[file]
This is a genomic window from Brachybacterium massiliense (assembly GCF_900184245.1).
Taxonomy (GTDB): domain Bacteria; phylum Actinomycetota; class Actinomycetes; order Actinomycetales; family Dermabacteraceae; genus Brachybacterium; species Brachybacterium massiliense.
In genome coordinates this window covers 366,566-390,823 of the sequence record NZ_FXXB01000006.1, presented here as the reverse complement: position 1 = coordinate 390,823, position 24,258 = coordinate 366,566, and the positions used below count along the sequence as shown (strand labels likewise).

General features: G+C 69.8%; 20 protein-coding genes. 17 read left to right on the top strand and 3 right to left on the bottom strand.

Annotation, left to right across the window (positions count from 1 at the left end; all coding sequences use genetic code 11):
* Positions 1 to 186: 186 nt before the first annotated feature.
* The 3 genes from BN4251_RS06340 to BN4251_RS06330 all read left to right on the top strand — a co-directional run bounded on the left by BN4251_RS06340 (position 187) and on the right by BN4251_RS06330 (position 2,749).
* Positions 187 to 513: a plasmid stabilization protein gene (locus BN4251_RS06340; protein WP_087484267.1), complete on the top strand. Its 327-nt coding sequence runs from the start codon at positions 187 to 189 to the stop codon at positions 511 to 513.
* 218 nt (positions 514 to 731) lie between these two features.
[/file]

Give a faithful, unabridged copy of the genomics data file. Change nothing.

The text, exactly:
This is a genomic window from Brachybacterium massiliense (assembly GCF_900184245.1).
Taxonomy (GTDB): domain Bacteria; phylum Actinomycetota; class Actinomycetes; order Actinomycetales; family Dermabacteraceae; genus Brachybacterium; species Brachybacterium massiliense.
In genome coordinates this window covers 366,566-390,823 of the sequence record NZ_FXXB01000006.1, presented here as the reverse complement: position 1 = coordinate 390,823, position 24,258 = coordinate 366,566, and the positions used below count along the sequence as shown (strand labels likewise).

General features: G+C 69.8%; 20 protein-coding genes. 17 read left to right on the top strand and 3 right to left on the bottom strand.

Annotation, left to right across the window (positions count from 1 at the left end; all coding sequences use genetic code 11):
* Positions 1 to 186: 186 nt before the first annotated feature.
* The 3 genes from BN4251_RS06340 to BN4251_RS06330 all read left to right on the top strand — a co-directional run bounded on the left by BN4251_RS06340 (position 187) and on the right by BN4251_RS06330 (position 2,749).
* Positions 187 to 513: a plasmid stabilization protein gene (locus BN4251_RS06340; protein WP_087484267.1), complete on the top strand. Its 327-nt coding sequence runs from the start codon at positions 187 to 189 to the stop codon at positions 511 to 513.
* 218 nt (positions 514 to 731) lie between these two features.